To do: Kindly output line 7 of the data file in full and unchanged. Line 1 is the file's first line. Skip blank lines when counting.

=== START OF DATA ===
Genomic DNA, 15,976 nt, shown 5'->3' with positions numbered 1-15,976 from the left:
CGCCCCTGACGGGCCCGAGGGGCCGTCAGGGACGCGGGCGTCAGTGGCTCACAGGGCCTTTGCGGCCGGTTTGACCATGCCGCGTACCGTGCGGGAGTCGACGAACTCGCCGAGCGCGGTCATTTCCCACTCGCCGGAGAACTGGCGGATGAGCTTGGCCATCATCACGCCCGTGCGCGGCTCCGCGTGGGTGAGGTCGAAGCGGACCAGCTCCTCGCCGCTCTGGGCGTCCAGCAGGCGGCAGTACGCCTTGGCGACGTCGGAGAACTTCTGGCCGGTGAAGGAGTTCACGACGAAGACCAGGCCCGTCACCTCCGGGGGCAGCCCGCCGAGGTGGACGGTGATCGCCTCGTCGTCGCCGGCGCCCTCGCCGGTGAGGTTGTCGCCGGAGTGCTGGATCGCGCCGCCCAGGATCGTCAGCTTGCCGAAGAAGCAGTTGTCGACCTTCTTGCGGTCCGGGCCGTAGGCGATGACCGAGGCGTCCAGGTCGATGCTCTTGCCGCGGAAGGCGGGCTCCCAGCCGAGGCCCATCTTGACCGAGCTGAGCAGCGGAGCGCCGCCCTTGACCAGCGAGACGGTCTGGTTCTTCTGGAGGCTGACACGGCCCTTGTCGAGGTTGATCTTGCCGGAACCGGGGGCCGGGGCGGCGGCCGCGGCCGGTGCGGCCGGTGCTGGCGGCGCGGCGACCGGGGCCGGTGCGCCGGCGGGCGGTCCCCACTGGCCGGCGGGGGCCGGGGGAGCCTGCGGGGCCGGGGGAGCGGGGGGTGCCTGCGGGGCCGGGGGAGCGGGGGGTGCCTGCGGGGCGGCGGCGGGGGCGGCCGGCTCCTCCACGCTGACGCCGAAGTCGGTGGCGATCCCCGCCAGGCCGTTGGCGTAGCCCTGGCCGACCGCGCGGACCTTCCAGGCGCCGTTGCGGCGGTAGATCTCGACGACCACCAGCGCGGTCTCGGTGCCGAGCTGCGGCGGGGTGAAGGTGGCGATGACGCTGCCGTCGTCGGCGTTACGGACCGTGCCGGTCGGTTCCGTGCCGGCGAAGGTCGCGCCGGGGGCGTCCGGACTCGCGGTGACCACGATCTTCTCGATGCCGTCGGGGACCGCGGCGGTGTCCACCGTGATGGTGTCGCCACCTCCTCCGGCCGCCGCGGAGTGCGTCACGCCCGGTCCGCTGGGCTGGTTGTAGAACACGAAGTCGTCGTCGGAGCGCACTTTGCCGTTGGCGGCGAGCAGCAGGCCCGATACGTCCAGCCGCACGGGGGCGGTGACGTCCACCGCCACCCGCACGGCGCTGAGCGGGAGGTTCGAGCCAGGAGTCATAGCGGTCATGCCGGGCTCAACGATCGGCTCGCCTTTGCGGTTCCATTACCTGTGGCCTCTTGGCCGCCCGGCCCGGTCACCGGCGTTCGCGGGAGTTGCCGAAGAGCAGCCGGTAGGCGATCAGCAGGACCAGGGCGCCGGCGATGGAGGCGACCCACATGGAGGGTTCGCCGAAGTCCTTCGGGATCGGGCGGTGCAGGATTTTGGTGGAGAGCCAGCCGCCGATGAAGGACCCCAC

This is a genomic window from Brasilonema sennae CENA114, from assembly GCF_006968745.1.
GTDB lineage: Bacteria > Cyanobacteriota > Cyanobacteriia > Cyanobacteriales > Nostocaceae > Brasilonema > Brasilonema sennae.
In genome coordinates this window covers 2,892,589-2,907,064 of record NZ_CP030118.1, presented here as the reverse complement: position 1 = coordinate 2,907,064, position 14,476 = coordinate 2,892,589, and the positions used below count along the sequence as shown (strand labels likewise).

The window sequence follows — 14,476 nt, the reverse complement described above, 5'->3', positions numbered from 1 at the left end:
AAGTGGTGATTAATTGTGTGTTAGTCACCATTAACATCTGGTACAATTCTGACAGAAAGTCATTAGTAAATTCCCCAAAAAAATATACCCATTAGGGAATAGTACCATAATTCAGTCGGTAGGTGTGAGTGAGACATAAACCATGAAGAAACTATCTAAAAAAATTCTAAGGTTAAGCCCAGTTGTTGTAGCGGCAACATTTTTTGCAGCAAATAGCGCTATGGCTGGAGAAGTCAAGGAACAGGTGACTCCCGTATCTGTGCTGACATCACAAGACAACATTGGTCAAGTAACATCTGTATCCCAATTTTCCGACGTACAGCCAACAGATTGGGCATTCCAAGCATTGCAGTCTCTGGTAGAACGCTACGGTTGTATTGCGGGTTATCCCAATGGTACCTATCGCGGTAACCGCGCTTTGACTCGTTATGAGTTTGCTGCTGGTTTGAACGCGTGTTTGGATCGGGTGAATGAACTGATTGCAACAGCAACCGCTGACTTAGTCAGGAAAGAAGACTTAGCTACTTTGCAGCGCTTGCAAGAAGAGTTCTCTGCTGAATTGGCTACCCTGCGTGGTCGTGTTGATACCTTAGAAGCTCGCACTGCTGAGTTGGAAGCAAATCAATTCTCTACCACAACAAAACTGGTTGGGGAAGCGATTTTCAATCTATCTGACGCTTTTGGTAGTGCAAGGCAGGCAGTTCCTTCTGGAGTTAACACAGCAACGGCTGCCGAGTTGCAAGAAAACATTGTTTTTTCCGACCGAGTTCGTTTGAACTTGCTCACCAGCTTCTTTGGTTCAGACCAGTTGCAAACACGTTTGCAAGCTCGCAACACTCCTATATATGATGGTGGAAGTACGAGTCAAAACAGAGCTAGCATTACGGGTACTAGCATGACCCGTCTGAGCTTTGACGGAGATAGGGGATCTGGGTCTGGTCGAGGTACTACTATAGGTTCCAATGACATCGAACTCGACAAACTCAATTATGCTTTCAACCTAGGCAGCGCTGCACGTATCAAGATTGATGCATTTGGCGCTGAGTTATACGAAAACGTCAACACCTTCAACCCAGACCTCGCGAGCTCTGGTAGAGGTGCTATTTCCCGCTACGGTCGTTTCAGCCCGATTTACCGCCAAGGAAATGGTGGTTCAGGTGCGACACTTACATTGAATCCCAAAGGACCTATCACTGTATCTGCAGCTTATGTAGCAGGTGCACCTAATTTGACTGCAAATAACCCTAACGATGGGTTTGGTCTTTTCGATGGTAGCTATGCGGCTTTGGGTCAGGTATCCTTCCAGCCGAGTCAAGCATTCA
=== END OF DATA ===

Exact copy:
AAGTGGTGATTAATTGTGTGTTAGTCACCATTAACATCTGGTACAATTCTGACAGAAAGTCATTAGTAAATTCCCCAAAAAAATATACCCATTAGGGAATAGTACCATAATTCAGTCGGTAGGTGTGAGTGAGACATAAACCATGAAGAAACTATCTAAAAAAATTCTAAGGTTAAGCCCAGTTGTTGTAGCGGCAACATTTTTTGCAGCAAATAGCGCTATGGCTGGAGAAGTCAAGGAACAGGTGACTCCCGTATCTGTGCTGACATCACAAGACAACATTGGTCAAGTAACATCTGTATCCCAATTTTCCGACGTACAGCCAACAGATTGGGCATTCCAAGCATTGCAGTCTCTGGTAGAACGCTACGGTTGTATTGCGGGTTATCCCAATGGTACCTATCGCGGTAACCGCGCTTTGACTCGTTATGAGTTTGCTGCTGGTTTGAACGCGTGTTTGGATCGGGTGAATGAACTGATTGCAACAGCAACCGCTGACTTAGTCAGGAAAGAAGACTTAGCTACTTTGCAGCGCTTGCAAGAAGAGTTCTCTGCTGAATTGGCTACCCTGCGTGGTCGTGTTGATACCTTAGAAGCTCGCACTGCTGAGTTGGAAGCAAATCAATTCTCTACCACAACAAAACTGGTTGGGGAAGCGATTTTCAATCTATCTGACGCTTTTGGTAGTGCAAGGCAGGCAGTTCCTTCTGGAGTTAACACAGCAACGGCTGCCGAGTTGCAAGAAAACATTGTTTTTTCCGACCGAGTTCGTTTGAACTTGCTCACCAGCTTCTTTGGTTCAGACCAGTTGCAAACACGTTTGCAAGCTCGCAACACTCCTATATATGATGGTGGAAGTACGAGTCAAAACAGAGCTAGCATTACGGGTACTAGCATGACCCGTCTGAGCTTTGACGGAGATAGGGGATCTGGGTCTGGTCGAGGTACTACTATAGGTTCCAATGACATCGAACTCGACAAACTCAATTATGCTTTCAACCTAGGCAGCGCTGCACGTATCAAGATTGATGCATTTGGCGCTGAGTTATACGAAAACGTCAACACCTTCAACCCAGACCTCGCGAGCTCTGGTAGAGGTGCTATTTCCCGCTACGGTCGTTTCAGCCCGATTTACCGCCAAGGAAATGGTGGTTCAGGTGCGACACTTACATTGAATCCCAAAGGACCTATCACTGTATCTGCAGCTTATGTAGCAGGTGCACCTAATTTGACTGCAAATAACCCTAACGATGGGTTTGGTCTTTTCGATGGTAGCTATGCGGCTTTGGGTCAGGTATCCTTCCAGCCGAGTCAAGCATTCA